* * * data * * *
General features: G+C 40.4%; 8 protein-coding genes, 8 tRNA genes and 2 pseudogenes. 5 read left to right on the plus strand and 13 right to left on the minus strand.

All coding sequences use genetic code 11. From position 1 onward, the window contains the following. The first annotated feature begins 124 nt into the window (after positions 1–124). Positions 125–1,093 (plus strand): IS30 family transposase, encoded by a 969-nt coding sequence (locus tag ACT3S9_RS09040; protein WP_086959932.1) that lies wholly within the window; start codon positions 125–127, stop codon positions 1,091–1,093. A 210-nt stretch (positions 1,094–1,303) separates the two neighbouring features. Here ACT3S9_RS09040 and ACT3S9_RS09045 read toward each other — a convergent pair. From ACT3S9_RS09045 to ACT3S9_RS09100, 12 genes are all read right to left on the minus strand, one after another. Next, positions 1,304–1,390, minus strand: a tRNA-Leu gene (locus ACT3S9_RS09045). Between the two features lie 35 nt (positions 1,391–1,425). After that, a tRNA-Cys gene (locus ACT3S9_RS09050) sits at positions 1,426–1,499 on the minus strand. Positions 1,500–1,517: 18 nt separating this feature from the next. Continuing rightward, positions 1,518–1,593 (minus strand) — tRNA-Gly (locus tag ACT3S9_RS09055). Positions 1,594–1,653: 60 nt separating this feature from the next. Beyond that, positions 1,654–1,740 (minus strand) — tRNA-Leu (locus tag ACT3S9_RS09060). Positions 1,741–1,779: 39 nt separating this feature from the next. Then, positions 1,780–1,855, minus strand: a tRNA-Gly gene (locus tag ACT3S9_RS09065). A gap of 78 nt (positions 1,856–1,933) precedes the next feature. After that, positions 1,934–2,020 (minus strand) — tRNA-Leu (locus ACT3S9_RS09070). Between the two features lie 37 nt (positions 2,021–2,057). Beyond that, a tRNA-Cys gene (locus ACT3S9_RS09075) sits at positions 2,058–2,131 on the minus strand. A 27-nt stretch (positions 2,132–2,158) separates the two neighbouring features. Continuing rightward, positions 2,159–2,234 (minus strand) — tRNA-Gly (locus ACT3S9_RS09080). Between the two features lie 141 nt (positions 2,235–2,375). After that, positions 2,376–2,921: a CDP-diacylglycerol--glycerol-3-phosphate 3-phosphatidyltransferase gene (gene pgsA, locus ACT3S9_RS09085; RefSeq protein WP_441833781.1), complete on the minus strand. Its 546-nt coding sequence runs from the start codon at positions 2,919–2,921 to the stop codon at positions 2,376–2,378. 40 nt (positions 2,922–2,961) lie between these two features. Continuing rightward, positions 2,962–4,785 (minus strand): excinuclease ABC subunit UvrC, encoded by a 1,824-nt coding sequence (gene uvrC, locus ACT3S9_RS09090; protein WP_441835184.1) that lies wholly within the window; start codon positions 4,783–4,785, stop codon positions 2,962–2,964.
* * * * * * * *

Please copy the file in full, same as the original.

General features: G+C 40.4%; 8 protein-coding genes, 8 tRNA genes and 2 pseudogenes. 5 read left to right on the plus strand and 13 right to left on the minus strand.

All coding sequences use genetic code 11. From position 1 onward, the window contains the following. The first annotated feature begins 124 nt into the window (after positions 1–124). Positions 125–1,093 (plus strand): IS30 family transposase, encoded by a 969-nt coding sequence (locus tag ACT3S9_RS09040; protein WP_086959932.1) that lies wholly within the window; start codon positions 125–127, stop codon positions 1,091–1,093. A 210-nt stretch (positions 1,094–1,303) separates the two neighbouring features. Here ACT3S9_RS09040 and ACT3S9_RS09045 read toward each other — a convergent pair. From ACT3S9_RS09045 to ACT3S9_RS09100, 12 genes are all read right to left on the minus strand, one after another. Next, positions 1,304–1,390, minus strand: a tRNA-Leu gene (locus ACT3S9_RS09045). Between the two features lie 35 nt (positions 1,391–1,425). After that, a tRNA-Cys gene (locus ACT3S9_RS09050) sits at positions 1,426–1,499 on the minus strand. Positions 1,500–1,517: 18 nt separating this feature from the next. Continuing rightward, positions 1,518–1,593 (minus strand) — tRNA-Gly (locus tag ACT3S9_RS09055). Positions 1,594–1,653: 60 nt separating this feature from the next. Beyond that, positions 1,654–1,740 (minus strand) — tRNA-Leu (locus tag ACT3S9_RS09060). Positions 1,741–1,779: 39 nt separating this feature from the next. Then, positions 1,780–1,855, minus strand: a tRNA-Gly gene (locus tag ACT3S9_RS09065). A gap of 78 nt (positions 1,856–1,933) precedes the next feature. After that, positions 1,934–2,020 (minus strand) — tRNA-Leu (locus ACT3S9_RS09070). Between the two features lie 37 nt (positions 2,021–2,057). Beyond that, a tRNA-Cys gene (locus ACT3S9_RS09075) sits at positions 2,058–2,131 on the minus strand. A 27-nt stretch (positions 2,132–2,158) separates the two neighbouring features. Continuing rightward, positions 2,159–2,234 (minus strand) — tRNA-Gly (locus ACT3S9_RS09080). Between the two features lie 141 nt (positions 2,235–2,375). After that, positions 2,376–2,921: a CDP-diacylglycerol--glycerol-3-phosphate 3-phosphatidyltransferase gene (gene pgsA, locus ACT3S9_RS09085; RefSeq protein WP_441833781.1), complete on the minus strand. Its 546-nt coding sequence runs from the start codon at positions 2,919–2,921 to the stop codon at positions 2,376–2,378. 40 nt (positions 2,922–2,961) lie between these two features. Continuing rightward, positions 2,962–4,785 (minus strand): excinuclease ABC subunit UvrC, encoded by a 1,824-nt coding sequence (gene uvrC, locus ACT3S9_RS09090; protein WP_441835184.1) that lies wholly within the window; start codon positions 4,783–4,785, stop codon positions 2,962–2,964.